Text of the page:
3 160 KUMARETAL. HEPATOLOGY JJ c: G) 50 +: as Q G).Q 30 E 20 :;, c: year of OLTx FIG. 1. Patients transplanted annually for alcoholic liver disease at the University of Pittsburgh. Note that time period shown exceeds the duration of this study. TABLE 1. Child's.Pugh clus and mortality of alcoholic transplant recipients Clu. Total Survived Deeeaeed A B C TOTAL (71%) 21 (29%) Statistical Analysis. Patient survival was calculated by life table analysis using the Kaplan Meier method; the survival curves for the two groups of patients were compared by the log rank test. The chi square test with Yates' adjustment was used to test differences between proportions and the signifi cance of associations. A probability value of p < 0.05 was considered to be significant. RESULTS Pretransplant Characteristics. The mean age of the alcoholic transplant recipient group at the time of OLT was ± 8.69 yr (mean ± S.D.), with a range of21 to 70 yr. Men (79%) predominated in the sample (Fig. 2). Sixty four percent of the alcoholic patients trans planted were classified as being in Child's class C, 32% were class Band 4% were class A before transplan tation (Table 1), An exact detennination of the period of abstinence from alcohol before transplantation was impossible to detennine, but most had ceased their al cohol consumption at least 6 rno before transplantation (Table 2), Only 7 of the 52 (13%) survivors and 4 (19%) in the deceased group admitted to having consumed alcohol in the 6 rno before liver transplantation. This difference was not statistically significant. Survival Analysis. Fifty-two individuals (71%) were TABLE 2. Characteristics of alcoholic patients treated Duration of alcohouc ab.tinence belore OLT" Survived Deceaeed <6 mo (n = 11) to 24 mo (n = 29) 25 4 >24 mo (n = 33) TOTAL "No significant difference in survival noted among the three groups, whether compared as shown in the table or with groups 6 to 24 mo and >24 mo combined into a single group and compared to the <6 mo group. alive in April 1989 after OLT for alcoholic liver disease. Survival at 1 yr (Fig. 3), as calculated by the actuarial survival method, was 74%, a figure similar to that for the age and sex matched control patients receiving transplants for nonalcohol induced hepato cellular liver diseases at this institution. Median sur vival time at the time of this survey was 18 rno for the alcoholic patients and 16 mo for the nonalcoholic patients, a difference that was not significant. Causes of Death. Of the 21 individuals who died as a result of liver transplantation, 6 (29%) died intra operatively, 7 (33%) died in the immediate postopera tive period and 8 (38%) died 3 or more mo after trans plantation. Four of these died of sepsis and only two died of rejection (Table 3). Thus the most frequent cause of death was sepsis (9 of 21), with intraoperative deaths (6 of 21) being second. followed by rejection (2 of 21) and a variety of other causes (4 of 21) (Table 3). Most of the individuals (73%) who died after OLT were Child's class C. Recidivism. Of the 52 surviving recipients, only 6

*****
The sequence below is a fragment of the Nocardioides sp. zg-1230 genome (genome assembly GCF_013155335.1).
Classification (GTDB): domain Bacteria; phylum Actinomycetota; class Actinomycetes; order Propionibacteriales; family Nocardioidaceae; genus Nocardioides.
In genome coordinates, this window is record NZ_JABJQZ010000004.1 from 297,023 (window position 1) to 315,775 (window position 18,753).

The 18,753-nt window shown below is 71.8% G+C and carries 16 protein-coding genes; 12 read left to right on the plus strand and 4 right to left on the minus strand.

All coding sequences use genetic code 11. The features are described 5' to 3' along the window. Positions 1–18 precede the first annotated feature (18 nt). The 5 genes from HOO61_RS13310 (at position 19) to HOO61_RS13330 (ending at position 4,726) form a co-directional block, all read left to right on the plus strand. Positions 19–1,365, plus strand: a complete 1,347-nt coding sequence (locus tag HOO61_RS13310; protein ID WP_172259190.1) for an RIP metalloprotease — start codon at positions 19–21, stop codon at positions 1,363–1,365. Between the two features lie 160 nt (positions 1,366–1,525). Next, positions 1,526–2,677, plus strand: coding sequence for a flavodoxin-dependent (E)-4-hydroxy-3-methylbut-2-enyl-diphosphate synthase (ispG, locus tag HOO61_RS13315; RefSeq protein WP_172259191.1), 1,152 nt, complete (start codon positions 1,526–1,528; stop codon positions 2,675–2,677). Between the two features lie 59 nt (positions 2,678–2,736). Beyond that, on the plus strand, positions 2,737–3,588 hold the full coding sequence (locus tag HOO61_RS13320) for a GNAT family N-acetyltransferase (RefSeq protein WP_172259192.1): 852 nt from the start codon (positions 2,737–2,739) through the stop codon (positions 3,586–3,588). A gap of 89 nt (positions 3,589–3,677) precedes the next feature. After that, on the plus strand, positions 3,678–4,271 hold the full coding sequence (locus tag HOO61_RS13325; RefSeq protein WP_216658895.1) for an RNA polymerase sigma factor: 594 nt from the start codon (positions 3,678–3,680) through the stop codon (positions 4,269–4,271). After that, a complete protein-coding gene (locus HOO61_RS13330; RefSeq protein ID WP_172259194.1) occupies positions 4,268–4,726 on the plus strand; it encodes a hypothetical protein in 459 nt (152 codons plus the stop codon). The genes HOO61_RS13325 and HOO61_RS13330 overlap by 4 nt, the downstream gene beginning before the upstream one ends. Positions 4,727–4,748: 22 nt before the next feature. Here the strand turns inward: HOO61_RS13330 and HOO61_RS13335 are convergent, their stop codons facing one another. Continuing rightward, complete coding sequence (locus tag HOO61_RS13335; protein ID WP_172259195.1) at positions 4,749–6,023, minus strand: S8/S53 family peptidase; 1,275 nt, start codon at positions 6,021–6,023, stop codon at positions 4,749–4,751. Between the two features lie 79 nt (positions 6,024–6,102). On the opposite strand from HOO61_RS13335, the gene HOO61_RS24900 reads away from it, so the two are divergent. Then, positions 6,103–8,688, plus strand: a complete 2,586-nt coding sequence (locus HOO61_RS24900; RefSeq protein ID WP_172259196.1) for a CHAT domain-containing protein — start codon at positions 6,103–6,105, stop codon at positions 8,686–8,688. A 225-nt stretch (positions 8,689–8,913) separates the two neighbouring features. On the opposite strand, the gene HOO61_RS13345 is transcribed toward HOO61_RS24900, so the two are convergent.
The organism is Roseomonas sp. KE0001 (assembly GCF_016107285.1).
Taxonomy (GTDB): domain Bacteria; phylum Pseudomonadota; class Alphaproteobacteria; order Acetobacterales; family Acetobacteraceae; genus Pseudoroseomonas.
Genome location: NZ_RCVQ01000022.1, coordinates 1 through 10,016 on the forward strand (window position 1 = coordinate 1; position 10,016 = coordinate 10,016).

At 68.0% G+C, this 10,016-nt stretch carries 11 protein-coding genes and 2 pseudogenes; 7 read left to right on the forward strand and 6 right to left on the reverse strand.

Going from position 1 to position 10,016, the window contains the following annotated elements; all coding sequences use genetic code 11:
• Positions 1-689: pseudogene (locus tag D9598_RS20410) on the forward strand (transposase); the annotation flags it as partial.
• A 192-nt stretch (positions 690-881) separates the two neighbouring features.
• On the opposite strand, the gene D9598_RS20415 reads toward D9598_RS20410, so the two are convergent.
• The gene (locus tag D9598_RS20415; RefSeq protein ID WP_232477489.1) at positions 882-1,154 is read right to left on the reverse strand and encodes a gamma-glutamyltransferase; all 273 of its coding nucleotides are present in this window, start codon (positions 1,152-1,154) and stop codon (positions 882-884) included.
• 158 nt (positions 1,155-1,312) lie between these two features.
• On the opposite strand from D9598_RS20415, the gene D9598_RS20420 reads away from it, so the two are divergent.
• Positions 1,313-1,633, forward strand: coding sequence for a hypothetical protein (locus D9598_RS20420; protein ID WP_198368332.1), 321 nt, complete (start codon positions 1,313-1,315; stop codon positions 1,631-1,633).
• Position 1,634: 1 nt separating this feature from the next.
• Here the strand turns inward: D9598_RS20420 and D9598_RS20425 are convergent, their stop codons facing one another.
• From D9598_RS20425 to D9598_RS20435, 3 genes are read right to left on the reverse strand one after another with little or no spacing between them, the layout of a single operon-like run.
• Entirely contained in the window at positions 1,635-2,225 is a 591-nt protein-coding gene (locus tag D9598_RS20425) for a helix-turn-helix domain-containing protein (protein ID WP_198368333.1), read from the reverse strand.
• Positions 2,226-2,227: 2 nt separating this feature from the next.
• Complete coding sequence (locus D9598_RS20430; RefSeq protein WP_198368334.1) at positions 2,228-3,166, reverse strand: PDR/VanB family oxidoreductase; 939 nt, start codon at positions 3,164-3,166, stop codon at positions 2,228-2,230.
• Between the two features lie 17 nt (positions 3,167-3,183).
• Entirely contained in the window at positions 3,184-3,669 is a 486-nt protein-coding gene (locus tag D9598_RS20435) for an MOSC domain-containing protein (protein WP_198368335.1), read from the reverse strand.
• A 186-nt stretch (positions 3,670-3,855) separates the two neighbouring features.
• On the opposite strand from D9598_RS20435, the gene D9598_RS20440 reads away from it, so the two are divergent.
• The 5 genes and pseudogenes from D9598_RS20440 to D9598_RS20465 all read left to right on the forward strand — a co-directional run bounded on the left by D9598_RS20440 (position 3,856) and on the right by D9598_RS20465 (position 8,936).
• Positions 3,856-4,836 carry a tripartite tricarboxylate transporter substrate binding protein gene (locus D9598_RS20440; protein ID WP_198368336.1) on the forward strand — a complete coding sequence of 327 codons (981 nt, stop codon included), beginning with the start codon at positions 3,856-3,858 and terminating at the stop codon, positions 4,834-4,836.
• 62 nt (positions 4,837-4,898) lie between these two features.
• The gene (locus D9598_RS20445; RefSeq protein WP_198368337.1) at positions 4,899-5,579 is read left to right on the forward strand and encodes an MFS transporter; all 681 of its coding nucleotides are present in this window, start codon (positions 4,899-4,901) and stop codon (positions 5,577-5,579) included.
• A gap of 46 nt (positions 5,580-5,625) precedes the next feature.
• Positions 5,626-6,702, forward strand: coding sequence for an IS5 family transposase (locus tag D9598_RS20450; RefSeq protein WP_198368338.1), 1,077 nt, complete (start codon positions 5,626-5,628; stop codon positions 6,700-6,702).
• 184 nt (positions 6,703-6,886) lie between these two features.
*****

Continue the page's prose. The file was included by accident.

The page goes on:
4 Vol. 11. No ETOHANDOLT CI) -c G) 20 III C. -0 ~ G) 10..Q E :::J C age (years) _ male!<'''a'.] female FIG. 2. Age and sex distribution of persons receiving transplants for alcoholic liver disease at the University of Pittsburgh during period of study... -c Q) () Q) r , 80~...: ,... ~... ~ o ~ ~ L ~ ~ ~ ~ o months after liver transplantation alcoholic patients nonalcoholic patients FIG. 3. Kaplan Meier survival plots for 73 persons transplanted between July 1982 and April 1988 for alcoholic liver disease compared with survival of 73 individuals with nonalcoholic liver disease matched for age, sex and time of transplantation. (11.5%) have resumed alcohol consumption (Table 4l. Four drink socially, and a fifth. who began drinking 4 mo after transplantation is consuming alcohol in moderate amounts (three or fewer drinks per week). This individual. at the time of this survey, was selling lottery tickets in a bar. The sixth individual has recently reduced his alcohol intake from moderate to social amounts after his physician warned him of test results indicating possible alcohol-induced liver injury. Only two discrepancies were noted, and in each case the physician felt that the recipient was drinking but both patient and spouse denied any alcohol consumption was taking place (Table 5). The rate of recidivism was 43% in individuals who stopped drinking for less than 6 mo before OLT as compared with 6.7% for individuals who stopped drinking for more than 6 months; this difference is statistically significant (p < 0.05). Of the four who died after discharge from the hospital one had resumed alcohol consumption and eventually died of allograft rejection; the rejection was at least in part a result of his noncompliance with immunosuppression and his recurrent alcohol abuse. Employment Status. Before their transplants. the 73 patients had been unemployed for periods ranging from